JPMorgan Says Quants' Treasury-Selling Pressure Likely Over
(Bloomberg) -- Fast-money investors have their fingerprints all over last month’s Treasury selloff -- and that may be good news for bulls hoping for a reprieve.
Commodity trading advisers, who use a momentum-driven investing style, flipped from neutral to a short position in the 10-year U.S. Treasury futures contract on April 18, helping to send the note itself racing to 3 percent along the way, according to JPMorgan Chase & Co.
The switcheroo was particularly sharp and, along with hedge funds, drove bearish sentiment in the world’s largest bond market, research from the bank suggests. Even if CTAs remain notably short, it also suggests their ability to exacerbate moves in the underlying Treasury market may have diminished.
"Momentum traders are less likely to remain as a strong bearish force for 10y USTs going forward," strategists led by Nikolaos Panigirtzoglou wrote in an April 27 note.
CTA positioning is hard to figure out, as systematic traders follow a wide variety of signals that differ from fund to fund. JPMorgan uses a proprietary model to capture CTA exposures based on short- and long-term trends, as well as a mean-reversion signal that assumes strategies will flip to neutral when momentum looks extreme.
The upshot? The threat posed by CTAs to Treasuries has now largely subsided. They could help enrich Treasury prices going forward “if the momentum signal begins to turn neutral again in the absence of another catalyst to push yields higher,” conclude the JPMorgan strategists.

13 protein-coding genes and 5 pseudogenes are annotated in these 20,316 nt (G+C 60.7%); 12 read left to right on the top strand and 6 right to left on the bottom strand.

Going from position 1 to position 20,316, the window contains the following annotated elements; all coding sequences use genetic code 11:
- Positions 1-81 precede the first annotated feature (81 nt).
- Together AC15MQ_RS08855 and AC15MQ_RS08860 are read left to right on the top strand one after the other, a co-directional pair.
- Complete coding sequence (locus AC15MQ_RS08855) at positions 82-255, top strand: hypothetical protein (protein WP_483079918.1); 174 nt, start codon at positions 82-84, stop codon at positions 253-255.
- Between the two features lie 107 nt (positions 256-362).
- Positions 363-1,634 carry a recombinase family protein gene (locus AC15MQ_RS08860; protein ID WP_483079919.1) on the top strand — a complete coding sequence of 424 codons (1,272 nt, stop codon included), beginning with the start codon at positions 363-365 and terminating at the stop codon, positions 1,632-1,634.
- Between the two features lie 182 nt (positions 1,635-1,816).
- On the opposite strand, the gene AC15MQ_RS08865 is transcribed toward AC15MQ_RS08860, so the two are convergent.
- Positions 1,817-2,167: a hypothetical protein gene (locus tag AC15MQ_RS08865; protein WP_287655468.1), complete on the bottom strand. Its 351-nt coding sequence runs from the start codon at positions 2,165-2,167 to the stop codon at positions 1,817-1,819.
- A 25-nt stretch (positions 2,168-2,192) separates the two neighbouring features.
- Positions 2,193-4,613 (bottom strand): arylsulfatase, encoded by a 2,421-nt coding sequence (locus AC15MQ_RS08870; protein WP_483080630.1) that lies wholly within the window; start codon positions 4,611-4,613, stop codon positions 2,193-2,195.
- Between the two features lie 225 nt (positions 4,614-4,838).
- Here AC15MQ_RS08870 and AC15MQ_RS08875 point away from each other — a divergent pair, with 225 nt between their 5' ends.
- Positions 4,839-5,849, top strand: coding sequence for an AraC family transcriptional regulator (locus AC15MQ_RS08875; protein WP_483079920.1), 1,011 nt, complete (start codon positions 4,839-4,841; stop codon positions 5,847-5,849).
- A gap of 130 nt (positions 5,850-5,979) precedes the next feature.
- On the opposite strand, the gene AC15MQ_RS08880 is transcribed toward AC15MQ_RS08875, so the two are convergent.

For all the bearish missives issued by bond investors this year about the threat from rising U.S. interest rates to faster economic growth, the bank calculates that some of the biggest active mutual funds in the U.S., in aggregate, remain decidedly long. That buttresses the notion that shifts in fast-money positions have had an outsized role in driving Treasury prices over the past two weeks, according to the U.S. bank.
Data from Credit Suisse Group AG also suggest a notable shift in trades. CTA and macro hedge funds pushed their rate exposure to the most bullish in nearly five years in late March, before reversing course, according to the lender’s prime brokerage arm.
Still, that’s not to say shorting Treasuries has spurred bumper returns. Drifting markets without clear trends -- from volatile equities to a resurgent dollar and commodity prices -- have resulted in range-bound performance for the investing style over the past month.
The Societe Generale SA CTA index, which captures returns from 20 funds open to new investments, is little changed since the end of February.
With the Treasury selloff stalling, Citigroup Inc. strategists are bullish, eyeing a rally that takes the 10-year to 2.65 percent. Yields have declined about 7 basis points since hitting 3 percent last week.
As for systematic investors, based on trading activity in futures indicated by open-interest data, CTAs would be "forced" to cover positions en masse once the note trades between 2.82 percent and 2.86 percent, according to Andrew Brenner, the head of international fixed-income at Natalliance Securities in New York.
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